Cervicitis is an inflammation of the cervix - the lower part of the uterus that extends about one inch into the vaginal canal.


Cervicitis is probably the most common of all gynecological disorders, affecting half of all women at some point in their lives. Any woman, regardless of age, who has ever had even one sexual encounter and who is experiencing abdominal pain or an unusual vaginal discharge may have it.

Despite the fact that it is so common, cervicitis does not yield to self-diagnosis, because its symptoms - if any - can easily be confused with those of other common ailments, including vaginitis.

Untreated, cervicitis can lead to problems conceiving or delivering a healthy baby. But cervicitis can be readily diagnosed by your doctor and successfully treated with a wide variety of drugs and procedures.

Prolonged cervicitis can make it difficult - if not impossible - to become pregnant. Not only does abnormal mucous production interfere with the sperm's ability to enter the cervical canal, but the infection can also spread to the uterus or the fallopian tubes leading to the ovaries.

A pregnant woman with cervicitis risks miscarriage, premature delivery, or infection of the newborn during delivery which can lead to pneumonia, a severe eye infection, or blindness.


Most commonly, cervicitis is the result of an infection, although it can also be caused by injury or irritation (as a reaction to the chemicals in douches and contraceptives, for example, or a forgotten tampon).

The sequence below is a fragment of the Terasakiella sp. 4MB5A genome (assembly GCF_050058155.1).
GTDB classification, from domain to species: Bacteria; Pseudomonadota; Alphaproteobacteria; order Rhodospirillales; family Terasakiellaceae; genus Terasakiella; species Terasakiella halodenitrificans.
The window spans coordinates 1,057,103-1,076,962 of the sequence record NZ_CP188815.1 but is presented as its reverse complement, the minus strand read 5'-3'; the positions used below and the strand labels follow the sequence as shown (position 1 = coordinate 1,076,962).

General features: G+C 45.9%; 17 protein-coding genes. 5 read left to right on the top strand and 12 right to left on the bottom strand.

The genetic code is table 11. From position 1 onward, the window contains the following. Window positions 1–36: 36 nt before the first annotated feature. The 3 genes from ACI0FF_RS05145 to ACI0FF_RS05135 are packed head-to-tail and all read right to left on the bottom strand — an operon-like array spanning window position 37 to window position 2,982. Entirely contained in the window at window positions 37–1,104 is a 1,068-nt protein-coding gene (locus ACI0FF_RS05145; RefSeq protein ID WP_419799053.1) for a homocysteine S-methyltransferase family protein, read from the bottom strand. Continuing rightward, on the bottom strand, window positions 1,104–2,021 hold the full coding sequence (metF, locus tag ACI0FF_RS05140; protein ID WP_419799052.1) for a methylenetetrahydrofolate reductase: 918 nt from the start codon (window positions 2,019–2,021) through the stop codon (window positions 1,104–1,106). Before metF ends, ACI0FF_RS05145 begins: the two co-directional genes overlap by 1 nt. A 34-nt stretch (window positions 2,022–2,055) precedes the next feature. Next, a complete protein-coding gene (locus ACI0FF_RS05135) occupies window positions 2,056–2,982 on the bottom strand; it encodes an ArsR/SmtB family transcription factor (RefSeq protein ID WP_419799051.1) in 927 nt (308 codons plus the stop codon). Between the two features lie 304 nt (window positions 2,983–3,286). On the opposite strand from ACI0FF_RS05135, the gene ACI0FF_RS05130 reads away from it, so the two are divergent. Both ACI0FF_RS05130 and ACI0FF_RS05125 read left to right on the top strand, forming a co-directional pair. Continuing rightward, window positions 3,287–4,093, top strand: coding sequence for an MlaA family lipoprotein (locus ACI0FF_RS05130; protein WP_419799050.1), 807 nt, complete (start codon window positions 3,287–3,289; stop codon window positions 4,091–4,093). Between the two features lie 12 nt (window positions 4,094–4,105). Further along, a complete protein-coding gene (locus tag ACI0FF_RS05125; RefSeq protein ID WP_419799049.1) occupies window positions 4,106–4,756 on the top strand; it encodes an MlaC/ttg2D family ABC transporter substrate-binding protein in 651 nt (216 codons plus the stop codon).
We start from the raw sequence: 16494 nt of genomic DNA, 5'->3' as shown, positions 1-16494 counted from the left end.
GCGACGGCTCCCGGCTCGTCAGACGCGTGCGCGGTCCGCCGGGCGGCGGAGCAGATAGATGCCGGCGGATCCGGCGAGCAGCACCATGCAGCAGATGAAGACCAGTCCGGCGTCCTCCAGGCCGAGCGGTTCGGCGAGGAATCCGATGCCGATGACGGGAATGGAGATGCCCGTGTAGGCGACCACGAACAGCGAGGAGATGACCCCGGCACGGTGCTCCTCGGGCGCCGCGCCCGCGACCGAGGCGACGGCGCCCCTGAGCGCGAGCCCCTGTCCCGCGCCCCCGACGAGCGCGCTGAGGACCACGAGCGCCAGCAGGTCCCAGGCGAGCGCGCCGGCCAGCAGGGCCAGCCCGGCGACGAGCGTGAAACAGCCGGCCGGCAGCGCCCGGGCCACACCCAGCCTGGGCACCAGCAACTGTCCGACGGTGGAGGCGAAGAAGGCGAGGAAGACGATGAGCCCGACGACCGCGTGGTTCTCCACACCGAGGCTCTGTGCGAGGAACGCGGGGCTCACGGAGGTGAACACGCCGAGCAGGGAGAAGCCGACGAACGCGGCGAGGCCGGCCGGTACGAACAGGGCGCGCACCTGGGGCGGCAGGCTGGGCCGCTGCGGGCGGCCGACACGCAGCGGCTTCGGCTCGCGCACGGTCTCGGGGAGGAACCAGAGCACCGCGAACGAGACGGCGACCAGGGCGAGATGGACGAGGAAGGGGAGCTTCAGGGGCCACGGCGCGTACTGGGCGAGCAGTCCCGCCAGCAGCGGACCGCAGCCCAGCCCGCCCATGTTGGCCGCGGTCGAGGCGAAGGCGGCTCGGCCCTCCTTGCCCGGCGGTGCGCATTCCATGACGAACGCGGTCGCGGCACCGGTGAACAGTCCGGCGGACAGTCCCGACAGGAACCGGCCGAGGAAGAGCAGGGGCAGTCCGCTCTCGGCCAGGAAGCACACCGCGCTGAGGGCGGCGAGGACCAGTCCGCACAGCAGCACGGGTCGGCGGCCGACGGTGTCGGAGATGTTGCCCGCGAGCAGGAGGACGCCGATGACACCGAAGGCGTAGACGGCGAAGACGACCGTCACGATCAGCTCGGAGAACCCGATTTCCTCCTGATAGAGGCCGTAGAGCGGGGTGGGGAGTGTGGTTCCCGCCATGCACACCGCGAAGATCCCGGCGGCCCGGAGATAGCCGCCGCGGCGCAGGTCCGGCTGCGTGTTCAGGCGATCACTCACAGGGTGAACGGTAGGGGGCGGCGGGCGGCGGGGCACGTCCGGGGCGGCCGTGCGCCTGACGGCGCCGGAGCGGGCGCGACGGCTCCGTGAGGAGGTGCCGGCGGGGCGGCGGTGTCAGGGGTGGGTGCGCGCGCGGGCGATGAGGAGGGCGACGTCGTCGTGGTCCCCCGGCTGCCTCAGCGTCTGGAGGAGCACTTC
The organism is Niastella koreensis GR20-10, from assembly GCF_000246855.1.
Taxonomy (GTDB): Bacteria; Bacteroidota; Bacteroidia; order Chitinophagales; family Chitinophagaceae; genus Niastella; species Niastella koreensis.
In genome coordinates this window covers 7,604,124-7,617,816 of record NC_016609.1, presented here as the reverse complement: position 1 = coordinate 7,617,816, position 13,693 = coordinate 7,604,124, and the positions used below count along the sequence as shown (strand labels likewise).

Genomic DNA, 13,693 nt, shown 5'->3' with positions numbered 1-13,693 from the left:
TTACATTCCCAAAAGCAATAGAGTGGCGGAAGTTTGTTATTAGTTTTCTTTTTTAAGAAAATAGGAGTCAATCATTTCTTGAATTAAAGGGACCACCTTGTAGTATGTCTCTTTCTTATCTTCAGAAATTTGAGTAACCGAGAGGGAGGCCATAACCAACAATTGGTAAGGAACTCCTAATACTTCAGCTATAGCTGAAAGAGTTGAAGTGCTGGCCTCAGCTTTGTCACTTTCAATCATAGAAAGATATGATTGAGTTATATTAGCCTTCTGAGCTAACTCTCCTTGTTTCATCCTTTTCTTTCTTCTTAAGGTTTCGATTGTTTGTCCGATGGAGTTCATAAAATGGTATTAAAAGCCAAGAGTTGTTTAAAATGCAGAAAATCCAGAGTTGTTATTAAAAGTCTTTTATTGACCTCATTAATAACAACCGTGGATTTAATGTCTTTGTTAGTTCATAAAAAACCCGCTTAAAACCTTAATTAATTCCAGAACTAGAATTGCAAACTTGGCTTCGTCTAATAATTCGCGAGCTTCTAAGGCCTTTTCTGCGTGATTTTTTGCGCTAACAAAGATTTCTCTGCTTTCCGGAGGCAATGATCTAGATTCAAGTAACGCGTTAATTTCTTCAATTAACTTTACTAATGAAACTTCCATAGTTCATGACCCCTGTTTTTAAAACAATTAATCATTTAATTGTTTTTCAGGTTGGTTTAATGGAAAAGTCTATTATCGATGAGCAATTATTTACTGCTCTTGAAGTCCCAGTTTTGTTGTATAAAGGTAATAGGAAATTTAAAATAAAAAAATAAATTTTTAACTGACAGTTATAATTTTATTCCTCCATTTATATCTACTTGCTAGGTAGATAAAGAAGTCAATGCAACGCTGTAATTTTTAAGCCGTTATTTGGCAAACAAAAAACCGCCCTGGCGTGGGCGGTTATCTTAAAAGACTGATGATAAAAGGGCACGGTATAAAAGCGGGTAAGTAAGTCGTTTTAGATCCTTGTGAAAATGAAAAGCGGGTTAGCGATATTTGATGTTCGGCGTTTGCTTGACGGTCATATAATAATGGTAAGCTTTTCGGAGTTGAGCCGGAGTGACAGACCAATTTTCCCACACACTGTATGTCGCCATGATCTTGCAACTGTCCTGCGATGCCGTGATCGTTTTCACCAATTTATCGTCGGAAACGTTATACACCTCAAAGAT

The three most common infectious causes of cervicitis are chlamydia, gonorrhea, and trichomonas. All three are considered sexually transmitted diseases.

Cervicitis is only one of the many problems that these diseases cause. A number of other organisms, including herpes simplex, streptococcus, staphylococcus, enterococcus, and Gardnerella vaginitis, can also cause cervicitis.


The first symptom of cervicitis is likely to be a vaginal discharge that becomes more pronounced immediately after a menstrual period.

Other signs include bleeding, itching, or irritation of the external genitals; pain during intercourse; a burning sensation during urination; and lower back pain.

In its mildest form, no symptoms may be noticed, but a more severe case of cervicitis can cause a profuse, almost pus-like, discharge with an unpleasant odor, accompanied by intense vaginal itchiness or abdominal pain. If the infection gets into your system, you may also have fever and nausea.


Diagnosis of cervicitis is accomplished through a combination of clinical history and a pelvic examination with direct visualization of the cervix. A pap smear and culture for causative organisms is typically performed.


If the diagnosis is chlamydial cervicitis, your doctor will probably prescribe a broad-spectrum antibiotic. Among the most commonly prescribed treatments prescribed are doxycycline and douches that kill bacteria in the vagina and cervix.

If you have prolonged or repeated bouts of cervicitis, your doctor may recommend a procedure designed to destroy the abnormal cells on the surface of the cervix.

The most common of these procedures are cautery (also known as heat cautery), cryosurgery (also known as freezing, or cold cautery), and laser treatment. After therapy, cells from untreated normal tissue naturally grow into and replace the area of destroyed, abnormal tissue.

Cautery, which typically causes mild to moderate pain, is less likely to be recommended than the other two newer techniques, if they are available. Overall success rates are similar for laser and cryosurgery. Laser treatment is preferred when there are large areas of abnormal tissue. Complete healing takes 6 to 8 weeks.